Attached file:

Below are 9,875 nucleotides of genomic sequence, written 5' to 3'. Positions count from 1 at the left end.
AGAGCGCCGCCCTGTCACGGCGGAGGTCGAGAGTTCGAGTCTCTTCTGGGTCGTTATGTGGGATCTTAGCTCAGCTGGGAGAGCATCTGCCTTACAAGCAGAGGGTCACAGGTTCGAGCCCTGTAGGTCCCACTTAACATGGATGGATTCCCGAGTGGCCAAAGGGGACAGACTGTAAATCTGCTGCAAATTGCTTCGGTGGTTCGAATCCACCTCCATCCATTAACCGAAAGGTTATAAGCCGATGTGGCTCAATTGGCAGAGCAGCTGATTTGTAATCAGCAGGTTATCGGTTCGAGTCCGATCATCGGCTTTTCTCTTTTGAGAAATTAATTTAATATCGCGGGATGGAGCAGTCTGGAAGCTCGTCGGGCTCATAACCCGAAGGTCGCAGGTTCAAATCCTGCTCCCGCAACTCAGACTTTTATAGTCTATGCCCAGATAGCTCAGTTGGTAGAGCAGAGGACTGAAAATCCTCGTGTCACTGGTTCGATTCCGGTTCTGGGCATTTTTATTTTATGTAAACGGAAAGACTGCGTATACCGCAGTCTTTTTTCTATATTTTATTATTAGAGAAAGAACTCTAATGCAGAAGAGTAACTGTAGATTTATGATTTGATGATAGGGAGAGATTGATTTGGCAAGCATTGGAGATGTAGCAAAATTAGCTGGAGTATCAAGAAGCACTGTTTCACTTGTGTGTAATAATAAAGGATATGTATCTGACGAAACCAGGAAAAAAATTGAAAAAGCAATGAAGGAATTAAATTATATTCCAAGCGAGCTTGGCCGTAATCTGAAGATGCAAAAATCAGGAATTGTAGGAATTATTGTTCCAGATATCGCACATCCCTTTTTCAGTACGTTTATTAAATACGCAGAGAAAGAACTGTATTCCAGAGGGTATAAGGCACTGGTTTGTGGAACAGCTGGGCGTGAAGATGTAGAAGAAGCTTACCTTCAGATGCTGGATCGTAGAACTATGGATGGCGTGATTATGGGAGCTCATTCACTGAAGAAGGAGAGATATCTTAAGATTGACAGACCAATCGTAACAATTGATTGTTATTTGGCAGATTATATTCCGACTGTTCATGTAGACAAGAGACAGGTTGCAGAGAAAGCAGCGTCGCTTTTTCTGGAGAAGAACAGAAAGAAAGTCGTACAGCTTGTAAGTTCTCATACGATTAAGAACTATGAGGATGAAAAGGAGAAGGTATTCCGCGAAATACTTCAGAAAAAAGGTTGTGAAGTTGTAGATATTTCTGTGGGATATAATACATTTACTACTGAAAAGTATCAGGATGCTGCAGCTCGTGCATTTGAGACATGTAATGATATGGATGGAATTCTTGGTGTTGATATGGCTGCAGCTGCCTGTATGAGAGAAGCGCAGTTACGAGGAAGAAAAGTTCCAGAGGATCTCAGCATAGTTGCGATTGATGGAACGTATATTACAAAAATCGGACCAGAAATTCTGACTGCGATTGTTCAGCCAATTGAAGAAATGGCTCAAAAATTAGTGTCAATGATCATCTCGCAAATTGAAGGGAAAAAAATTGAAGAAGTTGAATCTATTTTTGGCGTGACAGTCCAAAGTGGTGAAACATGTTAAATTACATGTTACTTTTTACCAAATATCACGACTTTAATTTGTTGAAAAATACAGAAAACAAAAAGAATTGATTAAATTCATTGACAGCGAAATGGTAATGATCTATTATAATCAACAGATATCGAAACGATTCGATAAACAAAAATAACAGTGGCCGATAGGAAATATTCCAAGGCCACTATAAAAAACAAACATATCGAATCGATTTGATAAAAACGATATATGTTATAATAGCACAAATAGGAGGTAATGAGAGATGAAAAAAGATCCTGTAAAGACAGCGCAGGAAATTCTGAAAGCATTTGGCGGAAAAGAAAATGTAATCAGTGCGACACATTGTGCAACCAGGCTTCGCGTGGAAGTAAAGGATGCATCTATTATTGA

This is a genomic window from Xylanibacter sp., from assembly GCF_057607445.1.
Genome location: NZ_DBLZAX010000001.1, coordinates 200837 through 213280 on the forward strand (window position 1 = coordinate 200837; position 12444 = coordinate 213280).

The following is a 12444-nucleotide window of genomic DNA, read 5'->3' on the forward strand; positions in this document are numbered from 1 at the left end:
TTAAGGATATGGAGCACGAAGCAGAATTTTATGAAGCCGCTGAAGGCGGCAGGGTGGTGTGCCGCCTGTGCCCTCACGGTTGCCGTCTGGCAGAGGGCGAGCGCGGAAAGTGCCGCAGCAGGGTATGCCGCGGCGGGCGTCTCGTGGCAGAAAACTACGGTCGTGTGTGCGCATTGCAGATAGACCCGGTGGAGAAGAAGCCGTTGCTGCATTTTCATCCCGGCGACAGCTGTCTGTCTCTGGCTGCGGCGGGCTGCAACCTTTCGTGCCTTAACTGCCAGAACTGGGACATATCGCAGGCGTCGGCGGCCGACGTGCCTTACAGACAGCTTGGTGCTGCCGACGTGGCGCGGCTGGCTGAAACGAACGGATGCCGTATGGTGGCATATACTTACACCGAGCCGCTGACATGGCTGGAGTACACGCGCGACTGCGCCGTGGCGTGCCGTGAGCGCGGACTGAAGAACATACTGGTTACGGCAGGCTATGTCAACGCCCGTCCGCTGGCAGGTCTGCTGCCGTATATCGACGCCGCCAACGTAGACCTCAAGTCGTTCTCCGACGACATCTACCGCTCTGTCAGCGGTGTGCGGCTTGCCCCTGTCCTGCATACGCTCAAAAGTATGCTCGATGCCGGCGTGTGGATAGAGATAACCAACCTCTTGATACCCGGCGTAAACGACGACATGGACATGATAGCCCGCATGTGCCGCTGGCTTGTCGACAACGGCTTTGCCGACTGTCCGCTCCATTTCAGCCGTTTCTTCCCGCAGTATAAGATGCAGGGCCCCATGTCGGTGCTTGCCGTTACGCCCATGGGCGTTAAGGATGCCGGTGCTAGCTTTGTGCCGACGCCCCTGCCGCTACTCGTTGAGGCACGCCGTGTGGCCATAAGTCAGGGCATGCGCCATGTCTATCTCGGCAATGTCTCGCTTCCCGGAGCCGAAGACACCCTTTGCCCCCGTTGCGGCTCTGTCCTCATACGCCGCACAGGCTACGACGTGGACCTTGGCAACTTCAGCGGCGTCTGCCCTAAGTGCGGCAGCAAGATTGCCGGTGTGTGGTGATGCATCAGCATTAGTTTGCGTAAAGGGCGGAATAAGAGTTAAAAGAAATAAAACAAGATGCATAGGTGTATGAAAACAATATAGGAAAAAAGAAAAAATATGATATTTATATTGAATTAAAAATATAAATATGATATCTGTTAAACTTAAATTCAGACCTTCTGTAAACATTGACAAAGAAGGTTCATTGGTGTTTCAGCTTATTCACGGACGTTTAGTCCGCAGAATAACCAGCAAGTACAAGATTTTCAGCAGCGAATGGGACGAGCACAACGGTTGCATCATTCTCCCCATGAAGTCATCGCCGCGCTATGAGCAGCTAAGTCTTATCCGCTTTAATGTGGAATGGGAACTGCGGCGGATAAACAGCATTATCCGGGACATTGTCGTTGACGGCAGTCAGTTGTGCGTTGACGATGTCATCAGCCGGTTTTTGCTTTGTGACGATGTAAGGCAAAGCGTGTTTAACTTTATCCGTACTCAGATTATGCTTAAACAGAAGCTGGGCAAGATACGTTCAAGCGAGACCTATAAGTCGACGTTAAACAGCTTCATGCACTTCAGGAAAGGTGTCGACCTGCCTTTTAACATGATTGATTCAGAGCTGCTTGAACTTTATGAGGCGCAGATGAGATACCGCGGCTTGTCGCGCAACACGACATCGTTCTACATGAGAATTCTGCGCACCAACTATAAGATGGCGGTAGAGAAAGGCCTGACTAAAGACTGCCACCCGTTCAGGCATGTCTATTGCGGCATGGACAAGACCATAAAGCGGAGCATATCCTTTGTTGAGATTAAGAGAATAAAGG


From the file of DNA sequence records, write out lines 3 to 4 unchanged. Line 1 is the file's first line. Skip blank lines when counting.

This is a genomic window from Xylanibacter sp., from assembly GCF_057607445.1.
Genome location: NZ_DBLZAX010000001.1, coordinates 200837 through 213280 on the forward strand (window position 1 = coordinate 200837; position 12444 = coordinate 213280).